It always amazes me to look at the little, wrinkled brown seeds and think of the rainbows in ’em,” said Captain Jim. “When I ponder on them seeds I don’t find it nowise hard to believe that we’ve got souls that’ll live in other worlds. You couldn’t hardly believe there was life in them tiny things, some no bigger than grains of dust, let alone colour and scent, if you hadn’t seen the miracle, could you?
L.M. Montgomery, Anne’s House of Dreams
I open the garage door and set up a work area in the sunshine. It’s a perfect March afternoon—the warmest day so far this year—I can’t wait any longer.
I drag a big bag of seed starting mix over, bend forward, and breathe deeply. Nothing smells better at this time of year than soil. That sweet aroma, coupled with sunshine and melting snow, is sure to turn winter cabin fever into spring fever.
I scoop some of the soil into a large bucket, pour water from my watering can over it, and reach in with a garden glove clad hand to massage the water into the soil. I work, slowly and mindfully, as aroma of spring wafts up.
When the soil and water are one, I scoop small handfuls into each of twelve little pots. Then, I choose the first of the white plastic sticks I’ve already labeled—this one says Brandywine—and reach for the matching seed packet.
I sprinkle three tiny seeds from the packet into my hand and pause.
Every year I’m struck by the miracle that one of these small seeds will turn into a plant that grows taller than me that will provide us with an abundance of delicious tomatoes well into autumn. The life lessons, and timeless wisdom, that come from tending a garden are plenty. We’re heading into the season of learning and it all starts with these tiny seeds.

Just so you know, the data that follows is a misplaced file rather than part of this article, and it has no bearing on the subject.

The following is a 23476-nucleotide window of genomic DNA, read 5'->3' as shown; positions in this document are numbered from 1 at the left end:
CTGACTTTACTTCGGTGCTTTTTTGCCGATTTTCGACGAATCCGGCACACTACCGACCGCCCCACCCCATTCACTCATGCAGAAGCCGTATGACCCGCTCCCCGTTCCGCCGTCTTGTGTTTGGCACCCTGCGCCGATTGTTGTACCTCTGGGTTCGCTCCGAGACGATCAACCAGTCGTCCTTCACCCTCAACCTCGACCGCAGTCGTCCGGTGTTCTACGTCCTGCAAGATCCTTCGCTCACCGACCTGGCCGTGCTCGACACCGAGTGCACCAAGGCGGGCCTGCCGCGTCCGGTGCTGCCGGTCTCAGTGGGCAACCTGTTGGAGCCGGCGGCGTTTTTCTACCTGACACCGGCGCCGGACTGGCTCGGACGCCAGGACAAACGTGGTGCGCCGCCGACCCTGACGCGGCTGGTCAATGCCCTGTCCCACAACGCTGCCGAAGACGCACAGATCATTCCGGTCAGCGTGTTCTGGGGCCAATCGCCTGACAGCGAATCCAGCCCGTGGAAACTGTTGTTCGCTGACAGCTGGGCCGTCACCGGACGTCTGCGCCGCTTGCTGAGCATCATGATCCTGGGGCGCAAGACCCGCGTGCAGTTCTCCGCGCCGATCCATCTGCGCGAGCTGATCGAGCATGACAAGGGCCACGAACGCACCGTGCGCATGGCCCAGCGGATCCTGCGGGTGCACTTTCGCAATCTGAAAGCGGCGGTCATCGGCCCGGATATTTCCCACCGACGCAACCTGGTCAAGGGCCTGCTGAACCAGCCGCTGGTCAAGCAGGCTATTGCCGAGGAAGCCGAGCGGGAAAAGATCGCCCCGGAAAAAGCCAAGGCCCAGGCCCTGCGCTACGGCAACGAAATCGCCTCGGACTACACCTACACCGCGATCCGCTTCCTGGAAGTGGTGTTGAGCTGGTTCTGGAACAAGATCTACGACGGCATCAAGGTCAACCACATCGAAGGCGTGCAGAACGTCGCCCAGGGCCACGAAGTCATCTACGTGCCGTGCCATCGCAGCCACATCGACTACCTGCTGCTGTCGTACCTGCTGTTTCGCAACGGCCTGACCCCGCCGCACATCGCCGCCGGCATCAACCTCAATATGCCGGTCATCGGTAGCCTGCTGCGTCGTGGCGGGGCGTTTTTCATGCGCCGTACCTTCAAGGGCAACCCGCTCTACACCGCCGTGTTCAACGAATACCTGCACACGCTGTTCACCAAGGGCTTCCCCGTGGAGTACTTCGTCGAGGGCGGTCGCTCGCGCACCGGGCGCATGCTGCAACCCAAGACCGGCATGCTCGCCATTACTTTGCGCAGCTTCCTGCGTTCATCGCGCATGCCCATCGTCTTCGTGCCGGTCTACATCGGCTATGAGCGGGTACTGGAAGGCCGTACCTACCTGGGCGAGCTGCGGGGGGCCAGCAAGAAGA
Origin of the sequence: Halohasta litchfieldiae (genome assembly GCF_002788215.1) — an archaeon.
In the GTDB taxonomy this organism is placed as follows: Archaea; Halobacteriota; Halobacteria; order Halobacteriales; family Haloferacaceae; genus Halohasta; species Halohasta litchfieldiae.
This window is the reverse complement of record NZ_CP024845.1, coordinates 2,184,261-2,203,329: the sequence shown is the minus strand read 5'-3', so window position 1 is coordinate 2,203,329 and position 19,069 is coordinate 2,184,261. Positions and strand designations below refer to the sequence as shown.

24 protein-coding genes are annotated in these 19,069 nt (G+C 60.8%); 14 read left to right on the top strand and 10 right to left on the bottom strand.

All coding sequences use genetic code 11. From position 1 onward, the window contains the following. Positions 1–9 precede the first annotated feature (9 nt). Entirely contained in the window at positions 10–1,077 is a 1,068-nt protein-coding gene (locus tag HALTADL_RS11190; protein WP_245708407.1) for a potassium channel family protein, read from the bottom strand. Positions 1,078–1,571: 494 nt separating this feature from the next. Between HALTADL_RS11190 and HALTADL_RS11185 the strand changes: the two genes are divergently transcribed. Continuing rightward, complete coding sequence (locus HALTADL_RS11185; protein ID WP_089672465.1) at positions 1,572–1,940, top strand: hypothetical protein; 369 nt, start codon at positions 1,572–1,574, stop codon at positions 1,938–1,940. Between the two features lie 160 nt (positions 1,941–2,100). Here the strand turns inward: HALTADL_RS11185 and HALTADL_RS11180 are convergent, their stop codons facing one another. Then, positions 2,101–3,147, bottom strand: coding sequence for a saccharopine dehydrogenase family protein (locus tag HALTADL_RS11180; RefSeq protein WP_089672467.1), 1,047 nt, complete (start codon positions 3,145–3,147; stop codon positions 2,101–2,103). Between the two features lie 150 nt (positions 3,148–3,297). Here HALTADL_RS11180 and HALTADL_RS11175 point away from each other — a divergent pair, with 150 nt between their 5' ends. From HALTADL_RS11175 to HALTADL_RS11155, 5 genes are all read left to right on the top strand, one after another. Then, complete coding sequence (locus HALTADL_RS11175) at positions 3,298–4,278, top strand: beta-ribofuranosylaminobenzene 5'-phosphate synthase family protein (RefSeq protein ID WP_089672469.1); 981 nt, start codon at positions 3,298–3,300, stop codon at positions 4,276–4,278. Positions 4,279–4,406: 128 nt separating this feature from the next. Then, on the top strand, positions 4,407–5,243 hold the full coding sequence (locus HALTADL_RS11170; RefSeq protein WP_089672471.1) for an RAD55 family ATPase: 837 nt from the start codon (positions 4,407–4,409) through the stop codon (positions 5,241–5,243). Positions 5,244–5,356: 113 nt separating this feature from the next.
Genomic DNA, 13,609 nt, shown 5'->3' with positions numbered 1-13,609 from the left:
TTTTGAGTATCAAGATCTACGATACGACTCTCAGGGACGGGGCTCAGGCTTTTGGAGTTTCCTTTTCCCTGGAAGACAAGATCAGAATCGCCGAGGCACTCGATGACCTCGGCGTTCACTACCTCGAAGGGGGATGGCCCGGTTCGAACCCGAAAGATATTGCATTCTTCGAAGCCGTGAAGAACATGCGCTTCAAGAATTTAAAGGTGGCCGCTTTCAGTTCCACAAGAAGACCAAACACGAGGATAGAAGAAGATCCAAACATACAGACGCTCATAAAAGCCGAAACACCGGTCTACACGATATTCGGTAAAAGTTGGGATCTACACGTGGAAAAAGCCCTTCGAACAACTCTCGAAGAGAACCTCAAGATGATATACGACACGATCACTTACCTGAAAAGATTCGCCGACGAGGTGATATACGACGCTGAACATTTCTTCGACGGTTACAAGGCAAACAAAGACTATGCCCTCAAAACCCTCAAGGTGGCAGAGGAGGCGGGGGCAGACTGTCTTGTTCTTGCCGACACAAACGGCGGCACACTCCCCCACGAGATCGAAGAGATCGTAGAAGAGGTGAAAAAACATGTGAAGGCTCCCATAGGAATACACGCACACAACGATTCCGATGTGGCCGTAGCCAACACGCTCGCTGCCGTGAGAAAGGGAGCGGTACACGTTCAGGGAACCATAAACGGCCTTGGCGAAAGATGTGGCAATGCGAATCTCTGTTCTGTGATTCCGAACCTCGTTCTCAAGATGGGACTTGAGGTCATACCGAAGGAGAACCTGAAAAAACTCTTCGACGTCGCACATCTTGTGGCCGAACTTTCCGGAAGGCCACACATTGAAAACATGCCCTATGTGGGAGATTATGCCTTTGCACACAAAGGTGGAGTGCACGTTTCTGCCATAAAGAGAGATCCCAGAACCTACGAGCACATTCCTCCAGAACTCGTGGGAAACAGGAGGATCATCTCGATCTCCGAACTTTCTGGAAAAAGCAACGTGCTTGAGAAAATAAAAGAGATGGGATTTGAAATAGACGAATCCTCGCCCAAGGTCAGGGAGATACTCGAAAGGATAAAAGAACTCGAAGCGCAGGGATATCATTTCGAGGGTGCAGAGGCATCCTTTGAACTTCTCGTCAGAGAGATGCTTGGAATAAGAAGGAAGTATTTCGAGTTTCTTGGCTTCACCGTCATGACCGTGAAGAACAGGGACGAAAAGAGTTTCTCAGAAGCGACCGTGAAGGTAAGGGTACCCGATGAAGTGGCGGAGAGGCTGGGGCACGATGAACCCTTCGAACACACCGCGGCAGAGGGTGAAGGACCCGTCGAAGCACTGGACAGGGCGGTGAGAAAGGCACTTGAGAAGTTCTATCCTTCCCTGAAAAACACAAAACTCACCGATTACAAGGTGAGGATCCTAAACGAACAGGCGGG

I drop the trio of seeds into one of the pots (only the strongest will ultimately survive), cover it with a dusting of potting soil, and insert the stick label. I repeat until all twelve pots are planted—six varieties of tomatoes, three kinds of peppers, and basil. Such feasts will come from these humble beginnings.
I carry the pots into the house, cover them with plastic wrap, and place them gently on heat mats.
Garden magic begins today.
I loved those days as a child in Pennsylvania when Daddy went out with rototiller to turn that rich soil and breathe life into the cold earth of winter. Great memories. I was spoiled with the fertile soil of PA. and after trying my hand at gardening 20 years ago in Texas, I’ve decided to enjoy the harvests of other master gardeners.
How blessed you are to have those precious memories, Judy. And yes, enjoying the fruit of the labour of other farmers and gardeners is perfect when we don’t tend our own gardens for whatever reason.
Garden magic! I love that. I love the pic, and I can’t wait to see what grows in your garden this year, Linda.
I can’t wait either! Such promise, such fun ahead. Hope spring springs soon for you too, Karen.
How beautiful it always is here ….
Thanks so much for your kind words and for stopping by, Kat.